This is the third in a series of entries exposing the infinite lies of Marc Berman of the New York Post. This time, I’ll be exposing a hypocrisy, in essence an implied lie or at least a dishonesty.
There were a few (very few) people who wanted Donnie Walsh to do nothing once he took over as President. These folks wanted the new President to maintain the roster. Let Zach Randolph collect his double doubles and Jamal Crawford do his thing with Jarred Jeffries taking up space and money. The Knicks started off Walsh and D’Antoni’s first season strongly and the thought was to just be a middling team for a couple of years and then retool when those contracts expired.
Marc Berman wasn’t one of these people. He was like the rest of us who saw no benefit to being a middling team. He was like the rest of us who wanted to swing for the fences and try to transform into a contending team within 2 years instead of within X years, where X = unknown.
I’ll reprint Marc Berman’s thoughts on the deadline move that brought Tracy McGrady over to the Knicks and cleared the room for 2 cap space in full. The piece was called “Do It Donnie!” (Exclamation point in original):
CHICAGO – Donnie Walsh has spent the season trying to open up more cap space so he can land two maximum free agents. It is why there’s been such resources on getting Eddy Curry viable. That failed. Trading Jared Jeffries on his own failed.Now Walsh has this shot but it’s an expensive one, giving up Jordan Hill, the rookie power forward his scouts adored coming out of Arizona, packaging him with Jeffries to get this Tracy McGrady deal done.
As Walsh mulls whether to include Hill, it’s clear he has reached a point of when do you go too far in trading young talent for cap room and the uncertainty of luring two star free agents.
If Walsh makes the McGrady deal with Hill and Jeffries’ inclusion, he is putting it all on the line this summer. But in truth, if the summer was everything, then why back down now? Hill’s presence wasn’t luring Joe Johnson or LeBron James. The trade at least assures you of re-signing David Lee if that’s what you want.
Either you’re all in or you’re not sticking to the plan that has been everything. Do it, Donnie.
(Thanks to @CMLucci for finding me the link to above).
Clearly Berman thought the deal was a worthy gamble at the time, like so many other observers (out of 2,548 respondents to a poll on The Knicks Blog, 2,377, or 93% thought the trade was a good idea, whereas 171 or 7%, didn’t).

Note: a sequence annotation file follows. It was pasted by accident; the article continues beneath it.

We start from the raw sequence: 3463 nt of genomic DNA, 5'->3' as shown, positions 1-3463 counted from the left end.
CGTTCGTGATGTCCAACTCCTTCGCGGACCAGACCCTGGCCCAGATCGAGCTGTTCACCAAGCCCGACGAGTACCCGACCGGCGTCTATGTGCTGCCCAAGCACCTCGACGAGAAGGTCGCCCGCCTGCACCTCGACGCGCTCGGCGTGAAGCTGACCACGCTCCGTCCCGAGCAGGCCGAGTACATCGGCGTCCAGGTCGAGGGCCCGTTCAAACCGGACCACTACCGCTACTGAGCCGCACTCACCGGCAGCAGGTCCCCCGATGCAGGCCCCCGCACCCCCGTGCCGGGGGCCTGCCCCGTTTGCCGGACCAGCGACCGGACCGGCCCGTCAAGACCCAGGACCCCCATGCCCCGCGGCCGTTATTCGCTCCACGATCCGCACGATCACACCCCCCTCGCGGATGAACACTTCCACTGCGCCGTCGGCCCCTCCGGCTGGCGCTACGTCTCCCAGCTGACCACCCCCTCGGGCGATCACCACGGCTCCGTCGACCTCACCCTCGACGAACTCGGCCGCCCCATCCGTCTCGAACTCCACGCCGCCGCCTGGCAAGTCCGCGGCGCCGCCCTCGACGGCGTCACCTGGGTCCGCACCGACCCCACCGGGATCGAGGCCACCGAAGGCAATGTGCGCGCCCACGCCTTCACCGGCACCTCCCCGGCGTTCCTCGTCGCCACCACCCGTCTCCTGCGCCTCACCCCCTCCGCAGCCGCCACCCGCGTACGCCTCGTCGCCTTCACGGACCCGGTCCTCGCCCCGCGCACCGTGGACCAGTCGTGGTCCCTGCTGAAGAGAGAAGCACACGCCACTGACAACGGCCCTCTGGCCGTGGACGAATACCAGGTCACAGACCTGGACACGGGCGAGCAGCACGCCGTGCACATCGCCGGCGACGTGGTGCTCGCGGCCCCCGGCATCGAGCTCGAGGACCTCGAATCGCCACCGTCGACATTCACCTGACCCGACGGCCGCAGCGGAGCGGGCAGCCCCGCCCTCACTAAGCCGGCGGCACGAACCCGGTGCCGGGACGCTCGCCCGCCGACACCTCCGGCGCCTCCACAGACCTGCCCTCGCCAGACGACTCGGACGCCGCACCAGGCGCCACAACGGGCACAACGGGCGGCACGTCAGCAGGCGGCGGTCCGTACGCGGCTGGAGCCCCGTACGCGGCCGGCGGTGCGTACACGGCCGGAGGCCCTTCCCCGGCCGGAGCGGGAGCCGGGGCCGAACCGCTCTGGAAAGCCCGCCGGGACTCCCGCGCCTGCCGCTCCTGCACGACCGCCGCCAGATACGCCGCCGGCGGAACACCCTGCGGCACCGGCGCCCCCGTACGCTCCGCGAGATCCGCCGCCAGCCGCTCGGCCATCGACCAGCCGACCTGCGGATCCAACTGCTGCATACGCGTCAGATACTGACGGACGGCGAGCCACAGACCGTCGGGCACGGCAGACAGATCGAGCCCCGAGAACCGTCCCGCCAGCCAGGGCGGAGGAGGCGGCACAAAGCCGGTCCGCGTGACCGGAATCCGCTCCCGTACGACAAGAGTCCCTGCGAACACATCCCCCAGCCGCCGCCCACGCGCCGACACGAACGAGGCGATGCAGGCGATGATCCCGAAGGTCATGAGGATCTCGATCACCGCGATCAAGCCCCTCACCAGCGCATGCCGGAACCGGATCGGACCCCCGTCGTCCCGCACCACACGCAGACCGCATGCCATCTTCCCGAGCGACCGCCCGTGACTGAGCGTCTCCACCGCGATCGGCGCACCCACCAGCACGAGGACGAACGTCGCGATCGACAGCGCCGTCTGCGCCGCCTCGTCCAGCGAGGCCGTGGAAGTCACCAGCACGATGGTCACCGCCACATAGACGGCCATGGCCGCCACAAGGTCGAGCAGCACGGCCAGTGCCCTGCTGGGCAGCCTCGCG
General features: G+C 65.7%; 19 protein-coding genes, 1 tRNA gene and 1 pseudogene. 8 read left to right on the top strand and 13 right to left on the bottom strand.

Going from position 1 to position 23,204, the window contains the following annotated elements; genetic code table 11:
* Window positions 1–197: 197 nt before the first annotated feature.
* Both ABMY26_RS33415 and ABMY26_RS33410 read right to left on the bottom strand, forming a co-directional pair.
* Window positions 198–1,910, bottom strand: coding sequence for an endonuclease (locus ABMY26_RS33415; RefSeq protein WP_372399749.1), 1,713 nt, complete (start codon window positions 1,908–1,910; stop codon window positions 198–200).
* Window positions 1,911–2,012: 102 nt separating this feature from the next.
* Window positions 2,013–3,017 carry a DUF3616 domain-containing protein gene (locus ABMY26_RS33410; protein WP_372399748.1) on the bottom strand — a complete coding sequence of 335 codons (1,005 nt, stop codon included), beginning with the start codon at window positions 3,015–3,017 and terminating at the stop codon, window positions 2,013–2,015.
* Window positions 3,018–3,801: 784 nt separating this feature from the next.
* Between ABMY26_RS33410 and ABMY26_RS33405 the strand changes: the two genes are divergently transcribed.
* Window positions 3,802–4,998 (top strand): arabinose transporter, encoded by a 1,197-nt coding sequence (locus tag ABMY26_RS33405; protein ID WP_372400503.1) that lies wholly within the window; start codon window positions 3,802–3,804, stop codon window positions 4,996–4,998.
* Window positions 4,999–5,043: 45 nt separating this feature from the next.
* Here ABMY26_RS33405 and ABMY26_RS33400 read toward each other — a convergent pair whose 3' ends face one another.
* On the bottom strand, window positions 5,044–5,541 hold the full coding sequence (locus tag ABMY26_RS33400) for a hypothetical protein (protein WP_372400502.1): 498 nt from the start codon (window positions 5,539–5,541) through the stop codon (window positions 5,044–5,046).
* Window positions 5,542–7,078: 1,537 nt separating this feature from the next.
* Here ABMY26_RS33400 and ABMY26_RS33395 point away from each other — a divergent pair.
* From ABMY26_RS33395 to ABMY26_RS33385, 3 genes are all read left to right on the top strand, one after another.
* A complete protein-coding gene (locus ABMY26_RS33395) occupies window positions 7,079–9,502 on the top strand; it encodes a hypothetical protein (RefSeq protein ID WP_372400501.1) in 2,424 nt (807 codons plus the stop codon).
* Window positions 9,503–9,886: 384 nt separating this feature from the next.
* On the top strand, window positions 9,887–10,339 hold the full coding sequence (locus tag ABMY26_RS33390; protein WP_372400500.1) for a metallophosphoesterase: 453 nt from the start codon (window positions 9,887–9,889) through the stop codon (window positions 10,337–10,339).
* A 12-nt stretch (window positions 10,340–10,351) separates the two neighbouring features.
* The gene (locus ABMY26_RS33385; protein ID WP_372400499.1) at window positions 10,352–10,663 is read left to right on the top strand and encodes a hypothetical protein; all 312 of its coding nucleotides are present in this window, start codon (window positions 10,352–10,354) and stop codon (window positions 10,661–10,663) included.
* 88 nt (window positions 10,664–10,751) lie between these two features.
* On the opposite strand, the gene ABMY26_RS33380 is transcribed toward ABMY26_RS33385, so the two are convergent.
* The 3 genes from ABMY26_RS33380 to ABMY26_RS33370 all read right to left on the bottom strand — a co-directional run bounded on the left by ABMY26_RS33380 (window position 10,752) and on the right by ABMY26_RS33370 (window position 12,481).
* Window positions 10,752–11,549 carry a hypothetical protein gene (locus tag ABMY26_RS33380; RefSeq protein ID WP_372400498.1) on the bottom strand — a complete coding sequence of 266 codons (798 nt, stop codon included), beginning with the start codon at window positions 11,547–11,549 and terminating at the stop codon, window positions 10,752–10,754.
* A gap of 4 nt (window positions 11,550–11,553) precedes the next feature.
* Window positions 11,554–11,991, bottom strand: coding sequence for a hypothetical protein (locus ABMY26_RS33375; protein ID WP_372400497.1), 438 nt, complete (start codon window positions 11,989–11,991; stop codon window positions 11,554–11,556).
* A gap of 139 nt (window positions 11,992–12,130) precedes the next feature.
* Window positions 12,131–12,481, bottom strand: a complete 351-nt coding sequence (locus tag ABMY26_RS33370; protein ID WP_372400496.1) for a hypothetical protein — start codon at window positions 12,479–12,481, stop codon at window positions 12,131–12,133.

But lest we forget that Marc Berman thinks his readers and Knicks fans are idiots. That point couldn’t have been reinforced more strongly today with the release of Berman’s scathing piece, anchored in his remarkable 20/20 hindsight entitled “McGrady trade haunts Knicks“:
If the Knicks did not make the Tracy McGrady/draft pick trade with the Rockets last February, there’s a good chance Carmelo Anthony would be a Knick today — alongside Amar’e Stoudemire.
The future assets that could have gone this fall to Denver instead went to Houston president Daryl Morey last winter — as TNT’s Steve Kerr recently pointed out. The “T-Cap” trade opened up cap room for two maximum contract players, but the Knicks only got one. And T-Mac turned into a bust, now playing in Detroit.
The future assets Berman was so willing to part with just in February? Jordan Hill wasn’t going to lure LeBron but he was going to tip the scales in a ‘Melo trade right?
Or maybe Berman is referring to the 2012 pick the Knicks lost. Sorry Marc but the Knicks with ‘Melo are a contender and that pick is in the 20s, where teams routinely purchase selections from spendthrift franchises.
The trade would have been worth it if the Knicks had nailed LeBron James and paired him with Stoudemire/Chris Bosh or Stoudemire with Joe Johnson/Dwyane Wade.
Uh huh. It sure would have. Too bad neither the Knicks nor Berman, nor 93% of fans, had the foresight to raise the red flag. The McGrady trade was a calculated risk, one that put the Knicks in the room with LeBron James this summer.
I’m glad that Berman is out there telling all of us how wrong we (and he) were, however I suspect if the Knicks weren’t able to get into that room, Berman would have written a different type of scathing critique.